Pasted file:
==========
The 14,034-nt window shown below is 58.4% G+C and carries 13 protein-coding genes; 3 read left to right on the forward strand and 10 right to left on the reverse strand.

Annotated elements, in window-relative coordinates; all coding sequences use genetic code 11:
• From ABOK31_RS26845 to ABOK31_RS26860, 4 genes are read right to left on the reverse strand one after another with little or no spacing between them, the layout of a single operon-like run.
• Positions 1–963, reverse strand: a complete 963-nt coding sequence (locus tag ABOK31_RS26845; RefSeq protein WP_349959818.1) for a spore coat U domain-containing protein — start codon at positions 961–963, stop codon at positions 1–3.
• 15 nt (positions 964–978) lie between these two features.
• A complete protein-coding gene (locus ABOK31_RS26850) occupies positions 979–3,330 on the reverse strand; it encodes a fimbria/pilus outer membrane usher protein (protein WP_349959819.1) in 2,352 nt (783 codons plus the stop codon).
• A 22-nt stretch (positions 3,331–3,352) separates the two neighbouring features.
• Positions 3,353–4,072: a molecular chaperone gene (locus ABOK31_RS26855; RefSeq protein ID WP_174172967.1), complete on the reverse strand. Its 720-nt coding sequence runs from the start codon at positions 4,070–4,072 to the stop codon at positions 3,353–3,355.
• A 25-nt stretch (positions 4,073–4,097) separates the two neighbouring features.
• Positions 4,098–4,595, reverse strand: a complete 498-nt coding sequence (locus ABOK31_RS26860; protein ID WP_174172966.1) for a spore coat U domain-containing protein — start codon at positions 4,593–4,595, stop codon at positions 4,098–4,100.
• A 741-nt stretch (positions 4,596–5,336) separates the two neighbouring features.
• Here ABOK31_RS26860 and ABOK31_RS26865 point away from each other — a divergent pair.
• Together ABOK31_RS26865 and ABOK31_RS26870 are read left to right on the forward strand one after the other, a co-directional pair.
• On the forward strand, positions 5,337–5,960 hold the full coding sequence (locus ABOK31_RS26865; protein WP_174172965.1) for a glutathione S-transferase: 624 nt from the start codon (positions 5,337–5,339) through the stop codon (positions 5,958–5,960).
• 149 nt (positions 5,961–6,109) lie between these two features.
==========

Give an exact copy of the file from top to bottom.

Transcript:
The 14,034-nt window shown below is 58.4% G+C and carries 13 protein-coding genes; 3 read left to right on the forward strand and 10 right to left on the reverse strand.

Annotated elements, in window-relative coordinates; all coding sequences use genetic code 11:
• From ABOK31_RS26845 to ABOK31_RS26860, 4 genes are read right to left on the reverse strand one after another with little or no spacing between them, the layout of a single operon-like run.
• Positions 1–963, reverse strand: a complete 963-nt coding sequence (locus tag ABOK31_RS26845; RefSeq protein WP_349959818.1) for a spore coat U domain-containing protein — start codon at positions 961–963, stop codon at positions 1–3.
• 15 nt (positions 964–978) lie between these two features.
• A complete protein-coding gene (locus ABOK31_RS26850) occupies positions 979–3,330 on the reverse strand; it encodes a fimbria/pilus outer membrane usher protein (protein WP_349959819.1) in 2,352 nt (783 codons plus the stop codon).
• A 22-nt stretch (positions 3,331–3,352) separates the two neighbouring features.
• Positions 3,353–4,072: a molecular chaperone gene (locus ABOK31_RS26855; RefSeq protein ID WP_174172967.1), complete on the reverse strand. Its 720-nt coding sequence runs from the start codon at positions 4,070–4,072 to the stop codon at positions 3,353–3,355.
• A 25-nt stretch (positions 4,073–4,097) separates the two neighbouring features.
• Positions 4,098–4,595, reverse strand: a complete 498-nt coding sequence (locus ABOK31_RS26860; protein ID WP_174172966.1) for a spore coat U domain-containing protein — start codon at positions 4,593–4,595, stop codon at positions 4,098–4,100.
• A 741-nt stretch (positions 4,596–5,336) separates the two neighbouring features.
• Here ABOK31_RS26860 and ABOK31_RS26865 point away from each other — a divergent pair.
• Together ABOK31_RS26865 and ABOK31_RS26870 are read left to right on the forward strand one after the other, a co-directional pair.
• On the forward strand, positions 5,337–5,960 hold the full coding sequence (locus ABOK31_RS26865; protein WP_174172965.1) for a glutathione S-transferase: 624 nt from the start codon (positions 5,337–5,339) through the stop codon (positions 5,958–5,960).
• 149 nt (positions 5,961–6,109) lie between these two features.